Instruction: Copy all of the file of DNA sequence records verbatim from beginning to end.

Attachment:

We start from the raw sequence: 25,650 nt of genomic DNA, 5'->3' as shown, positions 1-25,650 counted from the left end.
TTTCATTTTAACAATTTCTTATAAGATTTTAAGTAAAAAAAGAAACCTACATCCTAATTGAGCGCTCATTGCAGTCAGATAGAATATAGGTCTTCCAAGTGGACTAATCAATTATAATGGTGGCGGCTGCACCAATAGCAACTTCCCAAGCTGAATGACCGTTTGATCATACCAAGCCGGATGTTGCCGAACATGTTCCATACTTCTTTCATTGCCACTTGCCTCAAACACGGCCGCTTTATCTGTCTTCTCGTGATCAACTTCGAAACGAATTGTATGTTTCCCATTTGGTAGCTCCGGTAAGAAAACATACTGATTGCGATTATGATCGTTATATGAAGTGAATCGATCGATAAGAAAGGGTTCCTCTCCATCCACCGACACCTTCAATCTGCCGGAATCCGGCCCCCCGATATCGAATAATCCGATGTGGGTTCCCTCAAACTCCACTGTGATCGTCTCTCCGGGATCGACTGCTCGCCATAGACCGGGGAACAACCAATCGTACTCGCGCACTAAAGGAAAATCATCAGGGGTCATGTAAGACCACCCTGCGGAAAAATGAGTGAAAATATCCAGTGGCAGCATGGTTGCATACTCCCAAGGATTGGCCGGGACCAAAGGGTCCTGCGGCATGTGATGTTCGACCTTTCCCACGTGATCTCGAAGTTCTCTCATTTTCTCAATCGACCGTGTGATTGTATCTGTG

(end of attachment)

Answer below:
We start from the raw sequence: 25,650 nt of genomic DNA, 5'->3' as shown, positions 1-25,650 counted from the left end.
TTTCATTTTAACAATTTCTTATAAGATTTTAAGTAAAAAAAGAAACCTACATCCTAATTGAGCGCTCATTGCAGTCAGATAGAATATAGGTCTTCCAAGTGGACTAATCAATTATAATGGTGGCGGCTGCACCAATAGCAACTTCCCAAGCTGAATGACCGTTTGATCATACCAAGCCGGATGTTGCCGAACATGTTCCATACTTCTTTCATTGCCACTTGCCTCAAACACGGCCGCTTTATCTGTCTTCTCGTGATCAACTTCGAAACGAATTGTATGTTTCCCATTTGGTAGCTCCGGTAAGAAAACATACTGATTGCGATTATGATCGTTATATGAAGTGAATCGATCGATAAGAAAGGGTTCCTCTCCATCCACCGACACCTTCAATCTGCCGGAATCCGGCCCCCCGATATCGAATAATCCGATGTGGGTTCCCTCAAACTCCACTGTGATCGTCTCTCCGGGATCGACTGCTCGCCATAGACCGGGGAACAACCAATCGTACTCGCGCACTAAAGGAAAATCATCAGGGGTCATGTAAGACCACCCTGCGGAAAAATGAGTGAAAATATCCAGTGGCAGCATGGTTGCATACTCCCAAGGATTGGCCGGGACCAAAGGGTCCTGCGGCATGTGATGTTCGACCTTTCCCACGTGATCTCGAAGTTCTCTCATTTTCTCAATCGACCGTGTGATTGTATCTGTG